Being good environmental stewards is a priority for the City. Tacoma is a recognized leader in environmental work in the region and beyond. From the Thea Foss Waterway sediment remediation project, to innovative stormwater treatment studies, to habitat restoration and stewardship, Tacoma works to provide a clean and healthy community for our citizens. The City, in partnership with regulatory agencies, environmental organizations, property owners and other responsible parties, worked to clean up and restore marine sediments and shoreline habitats in these waterways and throughout Commencement Bay.
The Thea Foss and Wheeler-Osgood waterways sparkle with new life today, thanks to a historic cleanup led by the City of Tacoma. Contaminated sediments were removed and surfaces capped with clean materials to make the habitat cleaner for the waterways inhabitants. This $105 million construction project was completed in 2006 and the City is now monitoring the sediments to make sure that they stay clean.
In 1997, the City of Tacoma entered into a Natural Resource Damage Assessment (NRDA) Consent Decree with the Commencement Bay Natural Resource Trustees that called for the restoration of 5 areas located on the shoreline of Commencement Bay and near Swan Creek. Four of the sites were constructed by the City and active monitoring requirements for these four NRDA sites have been met. The City now watches over the sites under the Environmental Stewardship Project described below. The fifth NRDA project has been constructed and continues to be monitored through an agreement with the Port of Tacoma.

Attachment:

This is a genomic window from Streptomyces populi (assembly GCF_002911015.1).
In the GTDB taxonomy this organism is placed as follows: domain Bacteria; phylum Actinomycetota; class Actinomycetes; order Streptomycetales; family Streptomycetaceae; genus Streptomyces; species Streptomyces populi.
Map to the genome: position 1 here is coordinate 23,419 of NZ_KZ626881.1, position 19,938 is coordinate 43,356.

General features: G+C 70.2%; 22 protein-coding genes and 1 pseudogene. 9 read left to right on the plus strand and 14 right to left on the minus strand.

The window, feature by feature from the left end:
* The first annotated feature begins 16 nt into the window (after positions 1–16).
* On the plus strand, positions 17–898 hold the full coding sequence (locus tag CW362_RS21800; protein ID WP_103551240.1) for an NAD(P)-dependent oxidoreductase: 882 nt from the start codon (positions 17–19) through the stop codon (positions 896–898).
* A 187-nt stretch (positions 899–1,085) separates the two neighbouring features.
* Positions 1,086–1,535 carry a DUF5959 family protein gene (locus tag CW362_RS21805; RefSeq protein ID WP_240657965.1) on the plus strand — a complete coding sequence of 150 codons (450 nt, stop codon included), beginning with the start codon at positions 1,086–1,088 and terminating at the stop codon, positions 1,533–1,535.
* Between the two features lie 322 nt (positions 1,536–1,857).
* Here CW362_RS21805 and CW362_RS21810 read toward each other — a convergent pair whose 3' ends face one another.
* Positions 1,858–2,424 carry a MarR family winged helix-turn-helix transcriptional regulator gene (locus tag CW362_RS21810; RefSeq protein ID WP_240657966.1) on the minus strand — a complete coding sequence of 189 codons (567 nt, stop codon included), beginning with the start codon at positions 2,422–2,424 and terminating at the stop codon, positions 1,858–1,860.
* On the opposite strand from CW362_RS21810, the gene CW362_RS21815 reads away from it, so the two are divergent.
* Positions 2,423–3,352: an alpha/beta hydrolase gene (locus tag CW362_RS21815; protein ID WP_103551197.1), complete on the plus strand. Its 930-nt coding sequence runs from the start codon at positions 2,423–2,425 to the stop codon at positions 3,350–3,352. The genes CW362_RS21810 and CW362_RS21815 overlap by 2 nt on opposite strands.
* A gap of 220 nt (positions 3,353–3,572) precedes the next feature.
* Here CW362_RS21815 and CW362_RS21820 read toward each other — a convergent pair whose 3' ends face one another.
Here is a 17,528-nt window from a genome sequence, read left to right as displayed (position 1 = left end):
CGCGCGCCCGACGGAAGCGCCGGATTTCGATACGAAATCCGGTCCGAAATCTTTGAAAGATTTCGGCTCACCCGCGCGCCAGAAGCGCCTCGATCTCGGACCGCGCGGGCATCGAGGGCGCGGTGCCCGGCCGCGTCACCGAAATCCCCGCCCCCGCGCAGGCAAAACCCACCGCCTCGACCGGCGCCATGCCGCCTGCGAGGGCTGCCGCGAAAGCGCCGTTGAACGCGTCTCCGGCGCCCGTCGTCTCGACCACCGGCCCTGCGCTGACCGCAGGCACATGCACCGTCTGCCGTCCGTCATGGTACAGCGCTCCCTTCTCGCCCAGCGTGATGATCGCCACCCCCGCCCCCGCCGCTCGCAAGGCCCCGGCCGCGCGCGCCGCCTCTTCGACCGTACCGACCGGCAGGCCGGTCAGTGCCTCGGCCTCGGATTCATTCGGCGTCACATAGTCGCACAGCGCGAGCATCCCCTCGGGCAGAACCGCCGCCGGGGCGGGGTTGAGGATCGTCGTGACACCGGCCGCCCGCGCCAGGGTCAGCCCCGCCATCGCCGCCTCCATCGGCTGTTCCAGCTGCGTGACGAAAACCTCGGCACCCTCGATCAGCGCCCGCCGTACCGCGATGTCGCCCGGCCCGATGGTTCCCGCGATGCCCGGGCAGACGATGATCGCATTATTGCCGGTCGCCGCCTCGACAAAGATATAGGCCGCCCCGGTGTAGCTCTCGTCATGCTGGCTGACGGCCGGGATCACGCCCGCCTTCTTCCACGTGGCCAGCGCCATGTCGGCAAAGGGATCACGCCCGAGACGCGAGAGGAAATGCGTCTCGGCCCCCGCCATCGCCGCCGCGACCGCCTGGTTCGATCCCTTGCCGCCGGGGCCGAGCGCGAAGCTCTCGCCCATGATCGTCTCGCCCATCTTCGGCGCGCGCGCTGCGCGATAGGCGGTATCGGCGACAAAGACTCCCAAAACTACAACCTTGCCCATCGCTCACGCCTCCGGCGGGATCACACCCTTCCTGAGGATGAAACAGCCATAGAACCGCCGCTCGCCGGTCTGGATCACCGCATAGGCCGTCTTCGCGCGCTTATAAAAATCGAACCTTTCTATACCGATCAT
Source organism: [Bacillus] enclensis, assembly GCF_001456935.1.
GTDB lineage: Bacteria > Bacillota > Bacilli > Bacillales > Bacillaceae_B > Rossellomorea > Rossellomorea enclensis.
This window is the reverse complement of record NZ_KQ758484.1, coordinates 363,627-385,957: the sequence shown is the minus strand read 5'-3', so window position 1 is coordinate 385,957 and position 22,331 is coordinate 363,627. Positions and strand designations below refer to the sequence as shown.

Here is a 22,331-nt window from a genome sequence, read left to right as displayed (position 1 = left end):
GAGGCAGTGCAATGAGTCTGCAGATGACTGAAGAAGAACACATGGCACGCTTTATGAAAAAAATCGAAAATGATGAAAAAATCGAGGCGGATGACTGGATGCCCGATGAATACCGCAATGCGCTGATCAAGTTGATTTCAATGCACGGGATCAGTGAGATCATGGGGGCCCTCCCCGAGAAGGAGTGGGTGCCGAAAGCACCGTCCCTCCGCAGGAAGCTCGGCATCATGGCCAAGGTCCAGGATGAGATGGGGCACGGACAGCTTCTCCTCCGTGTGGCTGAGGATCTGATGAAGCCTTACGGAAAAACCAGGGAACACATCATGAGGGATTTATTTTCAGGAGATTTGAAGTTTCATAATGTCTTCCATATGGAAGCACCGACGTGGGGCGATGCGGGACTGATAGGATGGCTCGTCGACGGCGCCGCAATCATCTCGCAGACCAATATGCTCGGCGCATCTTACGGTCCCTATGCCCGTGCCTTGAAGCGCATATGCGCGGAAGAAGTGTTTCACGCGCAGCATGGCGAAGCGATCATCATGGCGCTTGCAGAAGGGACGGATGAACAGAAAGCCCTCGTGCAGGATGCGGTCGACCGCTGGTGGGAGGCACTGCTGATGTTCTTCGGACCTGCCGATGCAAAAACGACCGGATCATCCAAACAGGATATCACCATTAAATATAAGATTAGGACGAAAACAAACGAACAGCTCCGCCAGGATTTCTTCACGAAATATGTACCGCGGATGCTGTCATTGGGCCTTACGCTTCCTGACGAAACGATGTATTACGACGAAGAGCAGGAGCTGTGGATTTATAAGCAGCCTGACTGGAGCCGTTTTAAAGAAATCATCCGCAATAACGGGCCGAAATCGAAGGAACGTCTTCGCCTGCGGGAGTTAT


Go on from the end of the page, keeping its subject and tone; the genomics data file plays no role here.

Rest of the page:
Since the 1990’s, numerous habitat areas have been constructed by the City and others in the Puyallup River Watershed. To ensure that these restored habitat areas remain healthy and functional, the City entered into an agreement with the U.S. Environmental Protection Agency in 2008 to provide stewardship for these sites. This Environmental Stewardship Project (ESP) was undertaken in connection with the settlement of an enforcement action taken by the EPA for violations of CERCLA (commonly known as Superfund) that occurred during the multi-year Thea Foss remediation project. The City’s stewardship of these sites is temporary and will ultimately be cared for by volunteers and others under the oversight of the Commencement Bay Natural Resource Trustees.
The Washington State Department of Ecology administers the Washington Conservation Corps (WCC) program. The WCC program was established in 1983 to conserve, rehabilitate, and enhance the state’s natural and environmental resources while providing educational opportunities and meaningful work experiences for young adults (ages 18 to 25). The City of Tacoma has sponsored a crew for more than 10 years and the crew has been involved in activities around Tacoma including:
Commencement Bay Natural Resource Trustees: National Oceanic and Atmospheric Administration, U.S. Fish and Wildlife Service; Washington State Department of Ecology, Natural Resources, and Fish and Wildlife; the Puyallup Tribe of Indians and Muckleshoot Indian Tribe.
- Invasive vegetation removal and treatment
- Native vegetation planting
- Restoration site maintenance
- Erosion Control
- Debris removal
- Water quality testing